HOME SCHOOL BOOK REVIEW
Book: An Irresistible Story of Love…Jeremy
Author: John Minahan
Publisher: Bantam, republished in 1976
ISBN-13: 978-0859400312 (Hardcover)
ISBN-10: 085940031X (Hardcover)
ISBN-13: 978-0553105490 (Paperback)
ISBN-10: 0553105493 (Paperback)
Language level: 5
(1=nothing objectionable; 2=common euphemisms and/or childish slang terms; 3=some cursing or profanity; 4=a lot of cursing or profanity; 5=obscenity and/or vulgarity)
Reading level: Adults only
Rating: * 1 star (VERY POOR)
Reviewed by Wayne S. Walker
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Minahan, John. An Irresistible Story of Love…Jeremy (published in 1973 by Fillmerverhuurkantoor; republished in 1975 by Bantam Books Inc., 666 Fifth Ave., New York City, NY 10019). Jeremy Jones is a fifteen year old Jewish boy who lives with his father, an assistant vice president of advertising and sales promotion at International Airways, and mother in a six-room apartment on the West Side of New York City. An only child, Jeremy is a sophomore at the School of Performing Arts where he is studying the cello with the intention of becoming a professional musician. His best friend at school is Ralph Manzonni. In addition, he likes to watch the horses at Belmont Park, walks dogs for Budd’s Dog Watchers to make money for his private cello lessons, listens to rock music, and has never shown an interest in girls. However, one day, while looking in empty classrooms to find a piece of chalk, he meets Susan Rollins, a new girl who has just moved from Detroit, MI, to New York and is studying to be a dancer. Something clicks between them, yet Jeremy later sees her in the company of a boy named Danny. It takes a while, but finally, with encouragement from Ralph, Jeremy works up the courage to ask Susan for a date. How does she respond? Where will they go? And what kind of relationship will develop between them?
The back cover says, “Now an award-winning motion picture from United Artists.” There seems to be some question as to whether the book or the movie came first, but I would guess that the movie was based on the book. It is a very seventies-ish type of story that is heavily psychological and ends, in my opinion, without a really satisfying conclusion. The language is quite bad. In addition to some common euphemisms, there is a great deal of cursing, with the “d” and “h” words used frequently; profanity, with the terms “God,” “Jesus,” and “Christ” often found as exclamations; and even some vulgarity, including a few instances of the “s” word. Variety described the film as “veering away from the politico and drug culture so prominent in youth pictures,” although Jeremy does refer to times when he was stoned by smoking grass, popping pills, or getting drunk. While it may, for the most part, veer away from politics and drugs, it certainly does not veer away from the sexual. Jeremy talks about his “sexual fantasies” and even mentions masturbation. So, do Jeremy and Susan have sex, or in other words, commit fornication? There is a scene in the book where one might think so. Jeremy’s parents are out, Susan comes over, and the two are alone in his room playing chess. Then they begin kissing. Next Jeremy says, “But when we realized it was going to be more than that, much more, we were somehow awkward and shy with one another, perhaps even frightened, knowing that the first experience could not be easy….Somehow, we made the first time last.”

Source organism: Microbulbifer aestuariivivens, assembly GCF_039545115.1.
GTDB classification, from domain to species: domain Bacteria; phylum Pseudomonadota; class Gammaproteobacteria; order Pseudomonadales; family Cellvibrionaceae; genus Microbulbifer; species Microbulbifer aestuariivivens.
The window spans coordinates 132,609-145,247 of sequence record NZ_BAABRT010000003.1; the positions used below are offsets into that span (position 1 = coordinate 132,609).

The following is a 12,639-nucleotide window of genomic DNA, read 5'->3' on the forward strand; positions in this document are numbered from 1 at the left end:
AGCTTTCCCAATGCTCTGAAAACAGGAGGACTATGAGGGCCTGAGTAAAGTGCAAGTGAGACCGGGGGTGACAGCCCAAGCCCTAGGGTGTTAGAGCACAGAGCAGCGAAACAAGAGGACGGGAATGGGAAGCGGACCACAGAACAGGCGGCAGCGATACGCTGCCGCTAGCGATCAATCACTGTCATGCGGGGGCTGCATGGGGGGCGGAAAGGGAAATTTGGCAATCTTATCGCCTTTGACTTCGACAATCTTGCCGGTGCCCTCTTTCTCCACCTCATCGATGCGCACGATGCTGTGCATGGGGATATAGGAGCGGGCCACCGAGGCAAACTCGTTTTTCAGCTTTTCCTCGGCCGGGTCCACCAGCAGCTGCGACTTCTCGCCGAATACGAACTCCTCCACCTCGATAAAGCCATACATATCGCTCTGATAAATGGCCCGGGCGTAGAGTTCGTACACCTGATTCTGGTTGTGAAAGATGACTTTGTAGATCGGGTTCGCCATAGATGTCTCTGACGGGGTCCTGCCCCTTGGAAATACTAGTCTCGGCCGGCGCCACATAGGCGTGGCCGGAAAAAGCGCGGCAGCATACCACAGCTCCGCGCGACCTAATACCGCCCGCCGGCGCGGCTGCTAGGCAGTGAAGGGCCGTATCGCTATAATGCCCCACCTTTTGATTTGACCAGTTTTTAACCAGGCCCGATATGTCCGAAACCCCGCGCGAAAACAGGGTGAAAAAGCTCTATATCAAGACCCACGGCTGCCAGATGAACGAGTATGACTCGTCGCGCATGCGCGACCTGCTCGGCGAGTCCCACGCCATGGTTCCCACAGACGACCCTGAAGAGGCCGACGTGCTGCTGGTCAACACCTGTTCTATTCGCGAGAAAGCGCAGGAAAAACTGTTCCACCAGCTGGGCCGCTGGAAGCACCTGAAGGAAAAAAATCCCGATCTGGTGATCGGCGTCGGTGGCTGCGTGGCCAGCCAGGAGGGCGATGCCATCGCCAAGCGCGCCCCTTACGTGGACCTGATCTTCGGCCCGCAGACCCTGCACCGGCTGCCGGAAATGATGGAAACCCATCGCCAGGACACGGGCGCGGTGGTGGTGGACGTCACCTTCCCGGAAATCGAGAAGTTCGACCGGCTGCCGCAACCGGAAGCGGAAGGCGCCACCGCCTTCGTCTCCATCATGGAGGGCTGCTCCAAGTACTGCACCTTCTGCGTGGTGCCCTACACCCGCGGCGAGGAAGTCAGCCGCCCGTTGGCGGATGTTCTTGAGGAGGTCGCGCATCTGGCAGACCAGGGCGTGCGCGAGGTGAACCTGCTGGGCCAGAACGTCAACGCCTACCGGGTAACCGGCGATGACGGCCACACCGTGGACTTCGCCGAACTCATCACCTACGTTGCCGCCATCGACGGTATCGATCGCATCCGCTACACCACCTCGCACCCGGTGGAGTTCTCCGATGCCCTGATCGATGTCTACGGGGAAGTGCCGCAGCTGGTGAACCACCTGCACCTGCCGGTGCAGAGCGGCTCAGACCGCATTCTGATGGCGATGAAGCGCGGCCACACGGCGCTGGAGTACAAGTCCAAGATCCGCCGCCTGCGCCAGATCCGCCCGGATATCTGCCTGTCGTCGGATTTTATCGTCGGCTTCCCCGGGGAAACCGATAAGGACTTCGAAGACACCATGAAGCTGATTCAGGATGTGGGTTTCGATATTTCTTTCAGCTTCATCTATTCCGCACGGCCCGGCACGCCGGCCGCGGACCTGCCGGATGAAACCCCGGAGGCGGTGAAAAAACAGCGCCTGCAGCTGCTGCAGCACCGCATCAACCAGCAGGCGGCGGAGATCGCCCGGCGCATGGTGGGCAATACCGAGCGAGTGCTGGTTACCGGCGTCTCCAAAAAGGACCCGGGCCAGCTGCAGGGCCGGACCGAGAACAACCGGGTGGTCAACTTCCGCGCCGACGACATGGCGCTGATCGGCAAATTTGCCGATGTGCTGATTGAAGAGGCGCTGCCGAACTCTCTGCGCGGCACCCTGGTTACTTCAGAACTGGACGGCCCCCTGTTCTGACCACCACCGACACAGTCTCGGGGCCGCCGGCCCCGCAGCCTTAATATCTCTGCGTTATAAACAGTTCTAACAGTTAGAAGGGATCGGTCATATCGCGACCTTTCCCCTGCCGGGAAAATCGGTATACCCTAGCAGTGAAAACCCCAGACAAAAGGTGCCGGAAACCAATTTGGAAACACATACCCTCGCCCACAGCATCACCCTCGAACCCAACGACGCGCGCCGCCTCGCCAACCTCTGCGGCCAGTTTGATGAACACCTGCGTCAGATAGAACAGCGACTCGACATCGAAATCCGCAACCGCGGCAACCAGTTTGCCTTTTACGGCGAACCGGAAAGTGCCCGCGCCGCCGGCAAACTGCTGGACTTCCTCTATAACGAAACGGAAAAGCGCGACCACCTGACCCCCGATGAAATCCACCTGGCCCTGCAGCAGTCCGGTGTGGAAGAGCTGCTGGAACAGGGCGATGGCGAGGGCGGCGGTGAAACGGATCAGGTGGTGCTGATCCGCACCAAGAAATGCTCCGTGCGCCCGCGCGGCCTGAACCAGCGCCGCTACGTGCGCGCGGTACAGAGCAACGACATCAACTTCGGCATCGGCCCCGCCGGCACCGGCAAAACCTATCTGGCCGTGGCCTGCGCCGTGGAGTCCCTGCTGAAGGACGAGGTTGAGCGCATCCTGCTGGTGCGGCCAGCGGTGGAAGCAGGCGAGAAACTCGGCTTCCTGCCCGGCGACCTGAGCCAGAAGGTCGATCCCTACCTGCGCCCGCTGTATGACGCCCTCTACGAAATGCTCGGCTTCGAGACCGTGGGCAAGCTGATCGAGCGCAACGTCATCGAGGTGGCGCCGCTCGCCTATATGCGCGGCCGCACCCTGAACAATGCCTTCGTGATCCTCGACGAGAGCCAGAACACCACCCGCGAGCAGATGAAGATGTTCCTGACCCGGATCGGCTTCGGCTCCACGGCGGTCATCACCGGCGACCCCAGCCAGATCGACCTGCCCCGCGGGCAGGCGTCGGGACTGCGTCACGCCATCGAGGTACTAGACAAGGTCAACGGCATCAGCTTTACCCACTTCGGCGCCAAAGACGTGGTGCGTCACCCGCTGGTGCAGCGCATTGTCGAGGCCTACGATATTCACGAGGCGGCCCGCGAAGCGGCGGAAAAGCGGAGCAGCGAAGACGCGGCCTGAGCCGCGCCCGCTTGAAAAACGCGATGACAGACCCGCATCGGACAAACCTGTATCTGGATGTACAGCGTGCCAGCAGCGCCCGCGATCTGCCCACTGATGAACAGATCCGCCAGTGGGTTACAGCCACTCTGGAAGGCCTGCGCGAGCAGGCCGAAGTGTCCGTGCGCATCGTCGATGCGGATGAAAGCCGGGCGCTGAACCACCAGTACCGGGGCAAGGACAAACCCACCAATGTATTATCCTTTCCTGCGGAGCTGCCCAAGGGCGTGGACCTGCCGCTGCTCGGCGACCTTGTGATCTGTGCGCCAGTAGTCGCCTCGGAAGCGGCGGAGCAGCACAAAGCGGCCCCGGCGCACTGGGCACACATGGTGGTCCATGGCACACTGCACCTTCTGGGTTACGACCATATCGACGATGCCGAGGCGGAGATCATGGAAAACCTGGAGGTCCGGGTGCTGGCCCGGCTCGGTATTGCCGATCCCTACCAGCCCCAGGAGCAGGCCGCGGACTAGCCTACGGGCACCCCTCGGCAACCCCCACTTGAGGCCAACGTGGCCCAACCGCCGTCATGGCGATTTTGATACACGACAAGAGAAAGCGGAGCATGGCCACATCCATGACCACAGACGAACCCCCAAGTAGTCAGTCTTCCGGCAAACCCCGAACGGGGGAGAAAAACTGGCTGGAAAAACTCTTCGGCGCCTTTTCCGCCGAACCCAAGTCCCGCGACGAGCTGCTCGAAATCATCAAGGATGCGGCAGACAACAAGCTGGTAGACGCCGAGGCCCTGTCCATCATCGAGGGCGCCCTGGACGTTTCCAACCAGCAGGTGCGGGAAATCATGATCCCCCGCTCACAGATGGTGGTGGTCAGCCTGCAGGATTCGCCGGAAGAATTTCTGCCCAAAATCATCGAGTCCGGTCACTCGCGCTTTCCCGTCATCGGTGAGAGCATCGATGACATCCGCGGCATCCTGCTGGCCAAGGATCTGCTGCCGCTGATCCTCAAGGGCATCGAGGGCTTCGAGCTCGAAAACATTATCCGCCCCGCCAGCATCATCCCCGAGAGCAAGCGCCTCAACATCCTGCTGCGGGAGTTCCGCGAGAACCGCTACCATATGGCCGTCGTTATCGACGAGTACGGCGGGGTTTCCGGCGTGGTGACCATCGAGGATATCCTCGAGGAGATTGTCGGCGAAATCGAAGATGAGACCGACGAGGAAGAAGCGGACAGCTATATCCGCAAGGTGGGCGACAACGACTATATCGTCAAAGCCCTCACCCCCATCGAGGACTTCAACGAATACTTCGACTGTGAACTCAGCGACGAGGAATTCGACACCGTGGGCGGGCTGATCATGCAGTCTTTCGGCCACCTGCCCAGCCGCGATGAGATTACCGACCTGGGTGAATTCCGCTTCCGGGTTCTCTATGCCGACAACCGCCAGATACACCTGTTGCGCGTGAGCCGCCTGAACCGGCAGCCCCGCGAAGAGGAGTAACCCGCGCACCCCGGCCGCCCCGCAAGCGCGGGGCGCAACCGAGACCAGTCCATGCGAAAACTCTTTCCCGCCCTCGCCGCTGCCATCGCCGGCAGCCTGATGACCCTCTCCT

Later, remembering that time, he talked about, “how it felt to discover her whole body for the first time, to touch gently, to know that it was all right to do that and not something to be embarrassed about or ashamed about or to feel guilty about doing” and “that our bodies were d*** beautiful and should be appreciated by both of us to the fullest.” Maybe, maybe not. Perhaps the author intended to leave it ambiguous to allow readers to use their imaginations and draw their own conclusions. Also, several references to smoking tobacco and drinking alcohol appear. I do not know if the film was any different from the book, but since Variety called it a “youth picture,” one might assume that the book is intended as a “youth novel.” The book lists the reading level as “8-adult.” I don’t know whether that means age 8 or grade 8, but I certainly don’t recommend it for any young people, and really don’t recommend it for anyone else either. Again, the back cover says, “As tender and moving a love story as has ever been told.” Unfortunately, that is true only if one’s idea of “love” is a purely physical, emotional, hormone-based, lust-filled infatuation. True love is something much grander and more precious than that. Thumbs down on this one!